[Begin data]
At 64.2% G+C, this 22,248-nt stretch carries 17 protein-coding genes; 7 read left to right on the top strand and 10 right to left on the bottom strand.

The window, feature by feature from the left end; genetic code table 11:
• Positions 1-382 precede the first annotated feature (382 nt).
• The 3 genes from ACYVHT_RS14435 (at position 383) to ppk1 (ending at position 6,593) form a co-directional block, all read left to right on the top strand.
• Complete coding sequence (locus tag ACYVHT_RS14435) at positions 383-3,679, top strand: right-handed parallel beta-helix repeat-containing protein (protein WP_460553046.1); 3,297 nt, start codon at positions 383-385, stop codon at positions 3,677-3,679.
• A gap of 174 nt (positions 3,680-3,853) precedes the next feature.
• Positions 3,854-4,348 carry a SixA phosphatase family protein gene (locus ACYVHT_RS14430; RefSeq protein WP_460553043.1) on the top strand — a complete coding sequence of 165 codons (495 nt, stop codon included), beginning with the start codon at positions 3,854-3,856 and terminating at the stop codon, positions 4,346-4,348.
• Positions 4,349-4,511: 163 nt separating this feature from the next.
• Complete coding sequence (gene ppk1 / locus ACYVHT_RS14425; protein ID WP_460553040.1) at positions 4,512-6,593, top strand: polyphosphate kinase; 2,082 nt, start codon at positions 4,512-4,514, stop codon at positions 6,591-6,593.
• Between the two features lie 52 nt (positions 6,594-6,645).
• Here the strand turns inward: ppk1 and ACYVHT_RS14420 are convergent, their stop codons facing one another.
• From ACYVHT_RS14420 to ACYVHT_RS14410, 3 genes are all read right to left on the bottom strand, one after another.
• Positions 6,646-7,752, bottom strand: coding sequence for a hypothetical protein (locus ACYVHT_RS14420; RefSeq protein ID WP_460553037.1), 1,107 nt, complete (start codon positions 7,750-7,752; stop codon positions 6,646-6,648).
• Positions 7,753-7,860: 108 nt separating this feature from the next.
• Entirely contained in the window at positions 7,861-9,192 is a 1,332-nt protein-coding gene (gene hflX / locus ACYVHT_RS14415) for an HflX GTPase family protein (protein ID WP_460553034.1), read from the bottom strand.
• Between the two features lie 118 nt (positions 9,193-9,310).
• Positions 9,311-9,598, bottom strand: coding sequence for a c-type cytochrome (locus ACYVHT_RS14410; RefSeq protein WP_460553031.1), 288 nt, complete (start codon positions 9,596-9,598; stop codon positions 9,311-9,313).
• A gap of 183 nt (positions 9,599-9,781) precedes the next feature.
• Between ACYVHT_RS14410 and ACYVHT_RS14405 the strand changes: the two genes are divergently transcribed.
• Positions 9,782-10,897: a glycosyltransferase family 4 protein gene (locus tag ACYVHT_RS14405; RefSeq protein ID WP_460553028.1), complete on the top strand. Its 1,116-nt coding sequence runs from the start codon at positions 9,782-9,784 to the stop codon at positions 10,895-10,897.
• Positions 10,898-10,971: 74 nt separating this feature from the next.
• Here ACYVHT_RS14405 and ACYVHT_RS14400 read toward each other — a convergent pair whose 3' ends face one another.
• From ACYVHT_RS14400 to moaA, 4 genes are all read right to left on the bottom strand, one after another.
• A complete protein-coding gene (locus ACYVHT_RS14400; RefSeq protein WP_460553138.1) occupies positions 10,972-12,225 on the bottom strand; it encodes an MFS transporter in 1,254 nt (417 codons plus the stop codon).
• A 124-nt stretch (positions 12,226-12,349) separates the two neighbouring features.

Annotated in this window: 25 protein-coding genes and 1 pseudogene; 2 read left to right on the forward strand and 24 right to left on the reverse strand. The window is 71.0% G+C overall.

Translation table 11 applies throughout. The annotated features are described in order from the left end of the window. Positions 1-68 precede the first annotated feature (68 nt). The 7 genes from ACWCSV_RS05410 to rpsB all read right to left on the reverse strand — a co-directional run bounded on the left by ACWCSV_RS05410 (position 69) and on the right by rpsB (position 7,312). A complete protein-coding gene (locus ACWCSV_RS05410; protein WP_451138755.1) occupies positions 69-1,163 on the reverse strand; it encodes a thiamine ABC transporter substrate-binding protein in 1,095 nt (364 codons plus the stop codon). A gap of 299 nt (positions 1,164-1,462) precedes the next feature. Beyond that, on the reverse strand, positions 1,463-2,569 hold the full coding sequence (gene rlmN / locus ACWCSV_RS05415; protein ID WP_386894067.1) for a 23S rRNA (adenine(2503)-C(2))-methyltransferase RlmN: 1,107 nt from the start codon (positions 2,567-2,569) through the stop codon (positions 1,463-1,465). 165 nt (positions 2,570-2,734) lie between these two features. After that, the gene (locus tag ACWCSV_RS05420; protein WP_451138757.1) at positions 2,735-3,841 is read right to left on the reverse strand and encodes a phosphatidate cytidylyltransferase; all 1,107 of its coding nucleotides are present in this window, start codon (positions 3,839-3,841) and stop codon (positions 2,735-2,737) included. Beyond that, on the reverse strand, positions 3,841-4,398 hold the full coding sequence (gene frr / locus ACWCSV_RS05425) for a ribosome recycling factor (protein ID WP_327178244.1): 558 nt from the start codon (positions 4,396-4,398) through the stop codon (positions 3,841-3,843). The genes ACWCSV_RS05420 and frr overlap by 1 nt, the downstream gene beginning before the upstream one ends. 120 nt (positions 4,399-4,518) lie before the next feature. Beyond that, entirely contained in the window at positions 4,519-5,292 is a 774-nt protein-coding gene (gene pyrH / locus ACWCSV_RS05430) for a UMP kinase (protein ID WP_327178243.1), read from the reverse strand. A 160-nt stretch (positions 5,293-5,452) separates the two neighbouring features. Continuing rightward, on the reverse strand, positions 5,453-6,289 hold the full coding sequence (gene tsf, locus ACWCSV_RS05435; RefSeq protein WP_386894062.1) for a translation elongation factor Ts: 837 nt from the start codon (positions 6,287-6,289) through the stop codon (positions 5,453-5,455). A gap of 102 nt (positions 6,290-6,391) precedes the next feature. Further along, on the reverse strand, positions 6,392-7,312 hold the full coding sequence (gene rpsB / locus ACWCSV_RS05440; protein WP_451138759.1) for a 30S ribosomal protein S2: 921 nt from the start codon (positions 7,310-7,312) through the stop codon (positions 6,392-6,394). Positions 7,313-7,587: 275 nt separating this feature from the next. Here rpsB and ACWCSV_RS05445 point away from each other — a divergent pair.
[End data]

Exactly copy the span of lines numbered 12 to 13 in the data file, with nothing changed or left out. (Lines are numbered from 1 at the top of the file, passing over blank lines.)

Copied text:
• From ACYVHT_RS14420 to ACYVHT_RS14410, 3 genes are all read right to left on the bottom strand, one after another.
• Positions 6,646-7,752, bottom strand: coding sequence for a hypothetical protein (locus ACYVHT_RS14420; RefSeq protein ID WP_460553037.1), 1,107 nt, complete (start codon positions 7,750-7,752; stop codon positions 6,646-6,648).